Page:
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Anaerobic Sulfatase-Maturating Enzymes: Radical SAM Enzymes Able To Catalyze in Vitro Sulfatase Post-translational Modification
journal contributionposted on 2007-03-28, 00:00 authored by Alhosna Benjdia, Jérôme Leprince, Alain Guillot, Hubert Vaudry, Sylvie Rabot, Olivier Berteau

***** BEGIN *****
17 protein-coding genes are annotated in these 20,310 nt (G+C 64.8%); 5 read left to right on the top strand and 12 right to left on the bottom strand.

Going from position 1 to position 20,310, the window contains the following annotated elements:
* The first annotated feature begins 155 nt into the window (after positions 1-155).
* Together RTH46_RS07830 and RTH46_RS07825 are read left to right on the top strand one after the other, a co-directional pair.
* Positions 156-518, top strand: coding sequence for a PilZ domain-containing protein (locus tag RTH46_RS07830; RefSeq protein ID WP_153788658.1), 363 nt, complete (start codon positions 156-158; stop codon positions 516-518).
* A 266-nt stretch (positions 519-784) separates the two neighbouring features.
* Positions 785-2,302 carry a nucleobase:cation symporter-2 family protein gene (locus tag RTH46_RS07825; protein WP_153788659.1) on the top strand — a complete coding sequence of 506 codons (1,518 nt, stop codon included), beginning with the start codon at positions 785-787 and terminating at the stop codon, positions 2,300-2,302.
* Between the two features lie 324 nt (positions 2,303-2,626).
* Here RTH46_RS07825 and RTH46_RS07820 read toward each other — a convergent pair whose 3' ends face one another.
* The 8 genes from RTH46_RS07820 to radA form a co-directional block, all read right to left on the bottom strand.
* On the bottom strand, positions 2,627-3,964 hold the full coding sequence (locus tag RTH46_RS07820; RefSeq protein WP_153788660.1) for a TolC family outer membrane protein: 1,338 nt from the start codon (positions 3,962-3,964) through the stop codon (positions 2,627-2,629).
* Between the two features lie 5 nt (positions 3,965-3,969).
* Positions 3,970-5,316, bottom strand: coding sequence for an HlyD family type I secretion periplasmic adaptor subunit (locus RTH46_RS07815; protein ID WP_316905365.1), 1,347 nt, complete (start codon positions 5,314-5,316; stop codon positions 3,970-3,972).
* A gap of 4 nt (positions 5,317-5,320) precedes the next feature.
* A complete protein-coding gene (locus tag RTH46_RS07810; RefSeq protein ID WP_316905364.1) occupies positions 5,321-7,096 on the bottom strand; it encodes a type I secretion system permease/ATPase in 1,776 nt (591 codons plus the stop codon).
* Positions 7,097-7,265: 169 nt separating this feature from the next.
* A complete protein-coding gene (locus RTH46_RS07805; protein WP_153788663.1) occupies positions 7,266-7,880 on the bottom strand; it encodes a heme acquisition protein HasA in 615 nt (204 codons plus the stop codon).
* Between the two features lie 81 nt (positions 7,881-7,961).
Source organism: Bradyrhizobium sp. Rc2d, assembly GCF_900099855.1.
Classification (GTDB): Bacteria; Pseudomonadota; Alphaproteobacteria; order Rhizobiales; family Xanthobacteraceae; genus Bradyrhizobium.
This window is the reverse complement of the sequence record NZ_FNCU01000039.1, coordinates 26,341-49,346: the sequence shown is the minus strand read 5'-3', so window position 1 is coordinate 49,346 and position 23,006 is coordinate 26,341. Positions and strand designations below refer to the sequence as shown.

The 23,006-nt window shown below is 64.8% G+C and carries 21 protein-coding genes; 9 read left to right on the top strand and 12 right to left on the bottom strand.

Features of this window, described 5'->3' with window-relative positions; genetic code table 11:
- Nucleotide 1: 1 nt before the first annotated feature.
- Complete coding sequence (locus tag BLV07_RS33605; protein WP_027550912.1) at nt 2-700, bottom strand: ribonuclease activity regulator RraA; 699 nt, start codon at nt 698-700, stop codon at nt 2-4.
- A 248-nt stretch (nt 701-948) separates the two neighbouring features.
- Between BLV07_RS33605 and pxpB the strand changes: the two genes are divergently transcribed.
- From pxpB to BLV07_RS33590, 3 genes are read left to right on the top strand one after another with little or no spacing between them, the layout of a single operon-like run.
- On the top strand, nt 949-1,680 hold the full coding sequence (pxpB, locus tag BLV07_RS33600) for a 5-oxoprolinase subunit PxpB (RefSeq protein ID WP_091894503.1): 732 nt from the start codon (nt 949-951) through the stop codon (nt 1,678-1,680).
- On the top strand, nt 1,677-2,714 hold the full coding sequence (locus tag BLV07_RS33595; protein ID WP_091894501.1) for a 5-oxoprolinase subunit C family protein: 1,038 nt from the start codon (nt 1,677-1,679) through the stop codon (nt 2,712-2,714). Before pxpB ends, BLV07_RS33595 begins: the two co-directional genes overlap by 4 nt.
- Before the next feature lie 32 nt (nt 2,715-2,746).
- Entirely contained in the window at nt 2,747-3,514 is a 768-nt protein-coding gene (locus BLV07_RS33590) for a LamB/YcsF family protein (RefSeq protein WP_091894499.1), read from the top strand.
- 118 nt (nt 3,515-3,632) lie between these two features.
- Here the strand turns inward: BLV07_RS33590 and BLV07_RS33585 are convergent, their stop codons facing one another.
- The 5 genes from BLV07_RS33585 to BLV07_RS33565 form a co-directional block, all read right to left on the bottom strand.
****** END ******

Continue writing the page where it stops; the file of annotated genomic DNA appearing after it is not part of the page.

Sulfatases are widespread enzymes, found from prokaryotes to eukaryotes and involved in many biochemical processes. To be active, all known sulfatases undergo a unique post-translational modification leading to the conversion of a critical active-site residue, i.e., a serine or a cysteine, into a Cα-formylglycine (FGly). Two different systems are involved in sulfatase maturation. One, named FGE, is an oxygen-dependent oxygenase and has been fully characterized. The other one, a member of the so-called “radical SAM” super-family, has been only preliminary investigated. This latter system allows the maturation of sulfatases in strictly anaerobic conditions and has thus been named anSME (anaerobic Sulfatase Maturating Enzyme). Our results provide the first experimental evidence that anSME are iron−sulfur enzymes able to perform the reductive cleavage of SAM and thus belong to the radical SAM super-family. Furthermore, they demonstrate that anSME are able to efficiently oxidize cysteine into FGly in an oxygen-independent manner.